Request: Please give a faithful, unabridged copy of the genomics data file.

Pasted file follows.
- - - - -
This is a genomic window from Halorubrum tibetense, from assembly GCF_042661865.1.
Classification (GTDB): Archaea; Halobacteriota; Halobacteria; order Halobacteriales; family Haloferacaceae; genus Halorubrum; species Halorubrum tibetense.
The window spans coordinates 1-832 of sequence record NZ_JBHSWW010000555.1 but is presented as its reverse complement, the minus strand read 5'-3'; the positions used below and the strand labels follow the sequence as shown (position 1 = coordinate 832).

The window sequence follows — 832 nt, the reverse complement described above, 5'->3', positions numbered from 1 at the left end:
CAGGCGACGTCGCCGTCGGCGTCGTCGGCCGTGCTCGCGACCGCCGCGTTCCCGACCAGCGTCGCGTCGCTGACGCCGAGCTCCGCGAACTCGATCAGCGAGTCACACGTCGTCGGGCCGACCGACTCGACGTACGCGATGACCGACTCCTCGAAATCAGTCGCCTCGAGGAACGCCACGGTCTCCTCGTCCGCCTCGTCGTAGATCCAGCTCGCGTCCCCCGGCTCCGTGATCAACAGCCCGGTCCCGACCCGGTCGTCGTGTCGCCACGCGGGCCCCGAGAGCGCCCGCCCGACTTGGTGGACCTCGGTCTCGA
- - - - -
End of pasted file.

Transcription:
This is a genomic window from Halorubrum tibetense, from assembly GCF_042661865.1.
Classification (GTDB): Archaea; Halobacteriota; Halobacteria; order Halobacteriales; family Haloferacaceae; genus Halorubrum; species Halorubrum tibetense.
The window spans coordinates 1-832 of sequence record NZ_JBHSWW010000555.1 but is presented as its reverse complement, the minus strand read 5'-3'; the positions used below and the strand labels follow the sequence as shown (position 1 = coordinate 832).

The window sequence follows — 832 nt, the reverse complement described above, 5'->3', positions numbered from 1 at the left end:
CAGGCGACGTCGCCGTCGGCGTCGTCGGCCGTGCTCGCGACCGCCGCGTTCCCGACCAGCGTCGCGTCGCTGACGCCGAGCTCCGCGAACTCGATCAGCGAGTCACACGTCGTCGGGCCGACCGACTCGACGTACGCGATGACCGACTCCTCGAAATCAGTCGCCTCGAGGAACGCCACGGTCTCCTCGTCCGCCTCGTCGTAGATCCAGCTCGCGTCCCCCGGCTCCGTGATCAACAGCCCGGTCCCGACCCGGTCGTCGTGTCGCCACGCGGGCCCCGAGAGCGCCCGCCCGACTTGGTGGACCTCGGTCTCGA